3. Lightly flour your pizza peel. Lift edges of dough round to brush off any excess flour, then transfer dough to peel. Spread thin layer of tomato topping (about 1/2 cup) over dough with rubber spatula, leaving 1/2-inch border around edge. Add lots of pepperoni.
  4. Slide the pizza onto the stone and bake until crust begins to brown, about 5 minutes. Remove pizza from oven with peel, close oven door, and top pizza with half of cheese chunks, spaced evenly apart. I also grated a bunch of Romano cheese on top for extra flavor.
  5. Return the pizza to the stone and continue cooking until cheese is just melted, 4 to 5 minutes more. Transfer to cutting board. Slice and serve immediately. Repeat step 2 to shape, top, and bake second pizza.

11 thoughts on “Neapolitan Pepperoni Pizza

  1. Pingback: También son Pizzas « Es la Cocina de Lolo 2.1

  2. This looks like a decent open face cheese sandwich and I think it will make a nice midday meal.

    There is nothing authentically Italian about this pizza at all. Sugar in the dough? Sugar in the Sauce? Cornmeal? Classic Cooks Illustrated.The only thing missing is the title “World’s Best Perfect Pizza Ever” as they seem to call all of their mediocre recipes. The fellow who claims to be from Naples.. I guess he doesn’t realize that there is a Naples in Italy as well. People from Florida often make this mistake. Best of luck to you.

    For information on the food from Naples, Italy, you can get a good education from this website:

    There is an official certification for true Neapolitan Pizza. They take this sort of thing seriously over there.

    From their website:
    Basic Requirements

    1. A wood-burning oven: The pizza must be cooked by wood. Gas, coal or electric ovens, while they may produce delicious pizza, do not conform to the tradition.

    2. Proper ingredients: 00 flour, San Marzano (plum) tomatoes, all natural fior-di-latte or bufala mozzarella, fresh basil, salt and yeast. Only fresh, all-natural, non-processed ingredients are acceptable.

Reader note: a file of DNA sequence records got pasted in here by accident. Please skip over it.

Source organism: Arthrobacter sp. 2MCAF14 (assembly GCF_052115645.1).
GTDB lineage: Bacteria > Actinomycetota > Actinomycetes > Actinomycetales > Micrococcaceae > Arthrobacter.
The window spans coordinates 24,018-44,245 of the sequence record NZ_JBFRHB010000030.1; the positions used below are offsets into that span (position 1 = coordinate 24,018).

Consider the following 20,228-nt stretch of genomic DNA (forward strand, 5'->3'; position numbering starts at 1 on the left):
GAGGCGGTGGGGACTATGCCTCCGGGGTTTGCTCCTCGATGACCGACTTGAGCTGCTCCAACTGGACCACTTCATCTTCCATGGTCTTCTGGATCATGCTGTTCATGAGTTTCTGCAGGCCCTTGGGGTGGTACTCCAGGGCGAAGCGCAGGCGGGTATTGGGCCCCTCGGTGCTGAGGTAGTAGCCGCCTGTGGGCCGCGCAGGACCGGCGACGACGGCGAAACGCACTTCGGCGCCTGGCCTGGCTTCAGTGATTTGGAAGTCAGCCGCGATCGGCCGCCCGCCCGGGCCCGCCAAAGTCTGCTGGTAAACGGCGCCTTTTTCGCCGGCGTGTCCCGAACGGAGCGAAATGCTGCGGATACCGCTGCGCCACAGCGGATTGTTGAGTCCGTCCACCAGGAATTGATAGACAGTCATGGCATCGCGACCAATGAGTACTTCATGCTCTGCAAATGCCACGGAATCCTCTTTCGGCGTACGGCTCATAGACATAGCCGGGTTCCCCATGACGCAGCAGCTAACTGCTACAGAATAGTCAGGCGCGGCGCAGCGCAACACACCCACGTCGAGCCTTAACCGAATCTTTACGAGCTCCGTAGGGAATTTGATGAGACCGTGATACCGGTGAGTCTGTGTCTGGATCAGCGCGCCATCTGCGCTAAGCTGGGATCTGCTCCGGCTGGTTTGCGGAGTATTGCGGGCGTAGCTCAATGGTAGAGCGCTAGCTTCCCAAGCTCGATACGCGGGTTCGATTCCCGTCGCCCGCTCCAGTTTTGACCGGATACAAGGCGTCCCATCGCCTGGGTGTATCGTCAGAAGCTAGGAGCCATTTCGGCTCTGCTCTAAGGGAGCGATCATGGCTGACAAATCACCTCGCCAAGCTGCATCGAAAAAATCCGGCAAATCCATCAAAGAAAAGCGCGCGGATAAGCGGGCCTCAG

3. Proper technique: Hand-worked or low speed mixed dough, proper work surface (usually a marble slab), oven temp (800° F), pizza preparation, etc.

    4. Review by the designated representative of the association assuring that the ingredients, technique and final product conform to the tradition.

    5. Each individual restaurant is bound to uphold the standards of the association. Moreover, each individual restaurant is bound to pay a membership and membership renewal fee. Hence, membership fees do not apply to any new units opened subsequent to joining VPN, nor is membership transferable from one location to another. Rather, each individual location is evaluated and billed separately. In the event of non-compliance by one or more of my restaurants, the VPN association maintains the right to suspend or rescind membership on an individual or collective basis.
    Accept no substitutes! Resistance is futile.

    • Come off it, doofus. Or better yet, go stick your head in the 800F oven that I’m totally sure you have in your Typical American Home.

  3. Pingback: Esto es Pizza « Es la Cocina de Lolo 2.1

  4. I am sorry but the pizza in the photos looks nothing like the pizza in Naples! The real Neapolitan pizza has an elastic though not a crunchy one!

    • So… You have ate at every Pizza shop in Naples? You must be one extra large pizza lover. I was born and raised in Naples, this looks just like my Grandma Spazoli’s. Makes me home sick! Thanks for the post.

  5. Here’s some additional pizza making tips:
    Put a few teaspoons of olive oil on parchment paper, and your hands – dough will roll/press out WAY easier, and thinner. For a really crisp crust – flop parchment paper upside down to get the dough onto your hot pizza stone, remove paper (I save it and use several times). Bake on highest heat for few minutes, remove, cool, layer sauce and toppings on side of dough that was next to stone. Re bake again. This is great if you need to make several pizzas. Since both sides bake, it’s really crispy. Cooling before topping makes sure the pizza doesn’t get soggy.

  6. Pingback: Florentine Frying Pan Pizza | Food & Life